It is to be hoped that the unfortunate events unfolding in Japan in relation to the nuclear industry will cause the United Kingdom government to pause and reflect on the wisdom of its plans to encourage a new generation of nuclear plants.
The Celtic League has been consistently opposed to the concept of nuclear new build since it was first mooted and this opposition was reiterated when, as expected, the UK announced that the range of sites for proposed new reactors would be at many of the existing nuclear sites including Sellafield, Heysham and
Wylfa around the Irish sea.
Our fears were compounded last year when the Nuclear Directorate (ND) expressed concerns (see link below) about one of the designs being mooted for the Wylfa site (coincidentally by the Japanese owned Toshiba-Westinghouse Group) saying that:
“ND is not yet satisfied that the proposed Steel Concrete Steel modular construction method which would be used for some key structures could protect the reactor’s safety systems from severe weather and other external hazards such as physical impact.
ND has therefore requested appropriate evidence to demonstrate that the strength and durability of the structures have been adequately justified.”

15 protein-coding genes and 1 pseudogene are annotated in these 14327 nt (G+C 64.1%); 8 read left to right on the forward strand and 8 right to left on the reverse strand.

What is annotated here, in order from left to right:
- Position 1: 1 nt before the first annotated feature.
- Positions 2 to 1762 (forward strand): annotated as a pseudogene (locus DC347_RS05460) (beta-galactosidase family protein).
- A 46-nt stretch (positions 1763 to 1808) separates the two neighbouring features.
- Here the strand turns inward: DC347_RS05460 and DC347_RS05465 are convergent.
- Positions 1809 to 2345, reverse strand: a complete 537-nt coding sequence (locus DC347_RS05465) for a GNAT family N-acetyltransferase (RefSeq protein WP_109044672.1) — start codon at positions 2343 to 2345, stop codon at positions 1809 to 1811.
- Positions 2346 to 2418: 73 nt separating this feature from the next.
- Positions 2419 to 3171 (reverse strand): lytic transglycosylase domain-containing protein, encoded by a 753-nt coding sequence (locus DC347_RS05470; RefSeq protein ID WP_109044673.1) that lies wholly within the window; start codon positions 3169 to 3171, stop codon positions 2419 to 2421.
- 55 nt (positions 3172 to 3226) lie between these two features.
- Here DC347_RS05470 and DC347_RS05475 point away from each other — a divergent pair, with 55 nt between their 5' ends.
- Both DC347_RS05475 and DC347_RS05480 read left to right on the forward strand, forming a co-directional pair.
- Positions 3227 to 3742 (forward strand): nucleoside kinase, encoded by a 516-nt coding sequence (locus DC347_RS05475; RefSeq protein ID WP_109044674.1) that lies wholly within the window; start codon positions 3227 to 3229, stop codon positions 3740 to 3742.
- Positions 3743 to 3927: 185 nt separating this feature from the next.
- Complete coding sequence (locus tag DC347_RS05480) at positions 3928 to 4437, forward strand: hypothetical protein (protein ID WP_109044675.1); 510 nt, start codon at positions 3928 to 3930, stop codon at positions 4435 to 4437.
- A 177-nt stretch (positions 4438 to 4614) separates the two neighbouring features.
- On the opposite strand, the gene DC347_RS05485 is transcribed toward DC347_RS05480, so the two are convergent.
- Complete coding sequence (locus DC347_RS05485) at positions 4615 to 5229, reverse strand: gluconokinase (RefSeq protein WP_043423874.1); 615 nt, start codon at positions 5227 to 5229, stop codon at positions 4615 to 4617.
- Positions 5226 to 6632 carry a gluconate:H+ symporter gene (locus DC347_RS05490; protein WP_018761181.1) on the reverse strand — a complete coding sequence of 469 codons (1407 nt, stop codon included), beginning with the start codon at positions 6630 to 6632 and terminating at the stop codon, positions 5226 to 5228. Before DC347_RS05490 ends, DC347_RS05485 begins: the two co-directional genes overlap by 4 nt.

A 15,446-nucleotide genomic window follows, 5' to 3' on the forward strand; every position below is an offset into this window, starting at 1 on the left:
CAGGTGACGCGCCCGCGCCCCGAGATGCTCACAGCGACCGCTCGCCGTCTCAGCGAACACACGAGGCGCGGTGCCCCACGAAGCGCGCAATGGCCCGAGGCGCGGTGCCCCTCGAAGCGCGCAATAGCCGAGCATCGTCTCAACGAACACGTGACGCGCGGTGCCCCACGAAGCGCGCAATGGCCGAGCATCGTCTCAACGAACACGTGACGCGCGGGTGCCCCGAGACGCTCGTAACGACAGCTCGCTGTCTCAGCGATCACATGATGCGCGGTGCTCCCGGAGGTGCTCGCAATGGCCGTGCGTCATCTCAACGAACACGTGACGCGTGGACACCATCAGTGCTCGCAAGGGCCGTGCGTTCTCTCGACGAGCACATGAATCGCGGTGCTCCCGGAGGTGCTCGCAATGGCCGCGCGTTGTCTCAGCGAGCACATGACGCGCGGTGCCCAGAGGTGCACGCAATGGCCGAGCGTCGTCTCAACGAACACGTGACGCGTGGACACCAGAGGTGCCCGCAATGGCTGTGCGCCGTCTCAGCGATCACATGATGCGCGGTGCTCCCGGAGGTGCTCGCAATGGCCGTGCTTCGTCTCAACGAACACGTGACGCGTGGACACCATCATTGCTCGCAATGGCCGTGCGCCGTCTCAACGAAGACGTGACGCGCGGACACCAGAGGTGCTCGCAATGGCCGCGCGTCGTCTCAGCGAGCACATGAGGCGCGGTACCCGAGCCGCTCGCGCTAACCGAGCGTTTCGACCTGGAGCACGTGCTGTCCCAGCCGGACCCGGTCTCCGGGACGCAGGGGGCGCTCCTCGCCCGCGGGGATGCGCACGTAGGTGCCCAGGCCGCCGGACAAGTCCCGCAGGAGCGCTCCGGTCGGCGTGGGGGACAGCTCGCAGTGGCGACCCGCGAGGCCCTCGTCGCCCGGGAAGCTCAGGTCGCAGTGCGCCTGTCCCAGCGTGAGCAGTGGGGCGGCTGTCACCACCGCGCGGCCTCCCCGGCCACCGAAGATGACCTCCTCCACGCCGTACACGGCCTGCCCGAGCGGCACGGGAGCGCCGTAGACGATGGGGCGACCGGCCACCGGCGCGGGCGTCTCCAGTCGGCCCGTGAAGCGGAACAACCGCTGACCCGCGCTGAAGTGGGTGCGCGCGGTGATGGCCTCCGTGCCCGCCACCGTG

It is to be hoped that in addition to prompting a review of any proposed nuclear new build the UK government and HSE will also review the decision to extend the operating life of existing nuclear plants. Again the Celtic League has expressed reservations about the decision to continue to operate the Wylfa plants despite
a chequered operational safety record.
Whilst the situation unfolding in Japan is necessarily linked to the initial earthquake event we should not lose sight of the fact that the issues surrounding the safety of the nuclear plants are related to a failure of safety
systems and therefore the lessons learned can and should apply to all nuclear facilities.
It would be easy to contemplate events in Japan as unfolding afar and of little immediate consequence. However in living memory we had on our own doorstep a similar catastrophe (the Windscale fire) and many of the dangers inherent in that event are more relevant today as the UK tries to extract a final few –
operationally hazardous – years from its aged nuclear plants.
HSE link here:
Related link on Celtic News:
(Please note if you type `nuclear power’ into the search box on the news group you can access the full archive of CL comment on all aspects of nuclear safety/risk)
J B Moffatt (Mr)
Director of Information